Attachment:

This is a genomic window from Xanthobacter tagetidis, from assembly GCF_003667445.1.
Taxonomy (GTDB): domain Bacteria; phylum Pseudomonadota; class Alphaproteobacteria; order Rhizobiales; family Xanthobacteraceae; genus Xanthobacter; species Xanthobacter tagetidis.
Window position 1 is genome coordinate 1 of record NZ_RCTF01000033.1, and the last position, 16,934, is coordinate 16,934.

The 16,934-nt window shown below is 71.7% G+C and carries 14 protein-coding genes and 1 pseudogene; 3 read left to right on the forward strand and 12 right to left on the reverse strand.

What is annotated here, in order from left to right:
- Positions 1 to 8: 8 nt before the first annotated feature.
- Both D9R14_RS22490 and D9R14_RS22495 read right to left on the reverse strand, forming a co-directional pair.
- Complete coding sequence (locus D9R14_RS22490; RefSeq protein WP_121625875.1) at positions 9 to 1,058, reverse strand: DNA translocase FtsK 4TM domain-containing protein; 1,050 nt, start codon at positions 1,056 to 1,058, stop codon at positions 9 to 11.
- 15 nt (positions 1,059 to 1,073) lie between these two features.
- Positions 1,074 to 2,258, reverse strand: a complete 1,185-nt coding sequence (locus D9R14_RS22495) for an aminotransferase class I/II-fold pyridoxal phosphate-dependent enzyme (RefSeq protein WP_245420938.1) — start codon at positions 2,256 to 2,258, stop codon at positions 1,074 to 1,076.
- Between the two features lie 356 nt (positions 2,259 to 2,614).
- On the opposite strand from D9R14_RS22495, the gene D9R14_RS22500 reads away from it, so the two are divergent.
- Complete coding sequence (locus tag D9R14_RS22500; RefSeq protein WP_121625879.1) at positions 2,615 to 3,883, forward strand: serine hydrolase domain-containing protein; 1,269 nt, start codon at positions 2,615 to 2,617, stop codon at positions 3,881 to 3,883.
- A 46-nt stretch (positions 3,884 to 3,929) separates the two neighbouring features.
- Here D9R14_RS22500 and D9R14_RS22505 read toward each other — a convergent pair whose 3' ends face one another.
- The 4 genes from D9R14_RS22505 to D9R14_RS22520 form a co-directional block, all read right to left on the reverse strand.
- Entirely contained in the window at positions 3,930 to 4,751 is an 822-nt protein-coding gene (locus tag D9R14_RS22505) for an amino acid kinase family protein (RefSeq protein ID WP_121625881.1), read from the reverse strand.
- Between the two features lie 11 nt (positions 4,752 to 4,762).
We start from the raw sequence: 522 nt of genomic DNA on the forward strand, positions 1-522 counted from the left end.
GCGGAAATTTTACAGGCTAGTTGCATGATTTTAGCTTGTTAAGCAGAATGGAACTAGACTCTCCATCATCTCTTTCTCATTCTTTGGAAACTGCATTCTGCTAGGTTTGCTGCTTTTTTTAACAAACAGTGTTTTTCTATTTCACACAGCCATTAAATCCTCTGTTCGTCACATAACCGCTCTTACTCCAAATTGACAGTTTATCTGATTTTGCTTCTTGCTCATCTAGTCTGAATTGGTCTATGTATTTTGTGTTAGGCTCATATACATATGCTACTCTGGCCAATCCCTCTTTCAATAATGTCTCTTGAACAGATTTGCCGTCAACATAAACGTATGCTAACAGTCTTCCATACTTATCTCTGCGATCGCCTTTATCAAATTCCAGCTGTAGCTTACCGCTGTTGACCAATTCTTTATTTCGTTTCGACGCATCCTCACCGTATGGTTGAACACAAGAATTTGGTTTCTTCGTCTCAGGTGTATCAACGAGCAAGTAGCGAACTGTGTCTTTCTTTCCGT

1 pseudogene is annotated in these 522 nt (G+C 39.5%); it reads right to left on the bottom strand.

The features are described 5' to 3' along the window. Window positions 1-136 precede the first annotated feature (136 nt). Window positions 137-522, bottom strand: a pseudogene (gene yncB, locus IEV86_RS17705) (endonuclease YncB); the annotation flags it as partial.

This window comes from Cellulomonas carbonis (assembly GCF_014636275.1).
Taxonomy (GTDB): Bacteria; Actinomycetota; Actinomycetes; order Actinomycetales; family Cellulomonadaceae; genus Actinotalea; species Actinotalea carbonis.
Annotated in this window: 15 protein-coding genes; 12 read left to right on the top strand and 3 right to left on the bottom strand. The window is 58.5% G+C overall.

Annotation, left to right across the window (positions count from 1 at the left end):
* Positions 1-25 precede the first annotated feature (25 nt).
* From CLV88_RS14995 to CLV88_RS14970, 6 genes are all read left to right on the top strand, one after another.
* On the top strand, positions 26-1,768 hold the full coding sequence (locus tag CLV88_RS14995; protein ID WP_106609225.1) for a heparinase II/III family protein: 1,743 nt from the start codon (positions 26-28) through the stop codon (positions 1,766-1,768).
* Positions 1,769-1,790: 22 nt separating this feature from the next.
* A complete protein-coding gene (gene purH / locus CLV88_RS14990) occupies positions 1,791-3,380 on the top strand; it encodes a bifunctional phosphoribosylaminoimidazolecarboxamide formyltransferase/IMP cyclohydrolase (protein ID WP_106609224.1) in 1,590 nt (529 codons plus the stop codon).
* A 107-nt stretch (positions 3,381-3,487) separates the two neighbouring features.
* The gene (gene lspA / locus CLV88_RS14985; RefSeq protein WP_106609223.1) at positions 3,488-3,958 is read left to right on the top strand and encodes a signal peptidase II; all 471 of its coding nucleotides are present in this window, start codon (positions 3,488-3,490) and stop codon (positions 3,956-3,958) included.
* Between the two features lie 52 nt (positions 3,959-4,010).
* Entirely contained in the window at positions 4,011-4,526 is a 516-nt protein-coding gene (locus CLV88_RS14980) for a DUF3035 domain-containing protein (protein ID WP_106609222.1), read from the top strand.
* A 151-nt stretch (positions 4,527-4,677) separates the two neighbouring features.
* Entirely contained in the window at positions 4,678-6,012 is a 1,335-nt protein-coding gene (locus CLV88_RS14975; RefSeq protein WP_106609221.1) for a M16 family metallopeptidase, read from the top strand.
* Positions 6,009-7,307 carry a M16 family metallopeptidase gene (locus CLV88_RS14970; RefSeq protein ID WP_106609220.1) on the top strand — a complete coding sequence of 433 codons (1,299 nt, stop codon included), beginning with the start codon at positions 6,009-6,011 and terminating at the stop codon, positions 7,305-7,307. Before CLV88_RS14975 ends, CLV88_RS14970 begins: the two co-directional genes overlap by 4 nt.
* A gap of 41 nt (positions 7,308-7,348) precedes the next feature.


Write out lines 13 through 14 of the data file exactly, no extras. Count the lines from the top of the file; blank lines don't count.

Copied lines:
- Complete coding sequence (locus tag D9R14_RS22500; RefSeq protein WP_121625879.1) at positions 2,615 to 3,883, forward strand: serine hydrolase domain-containing protein; 1,269 nt, start codon at positions 2,615 to 2,617, stop codon at positions 3,881 to 3,883.
- A 46-nt stretch (positions 3,884 to 3,929) separates the two neighbouring features.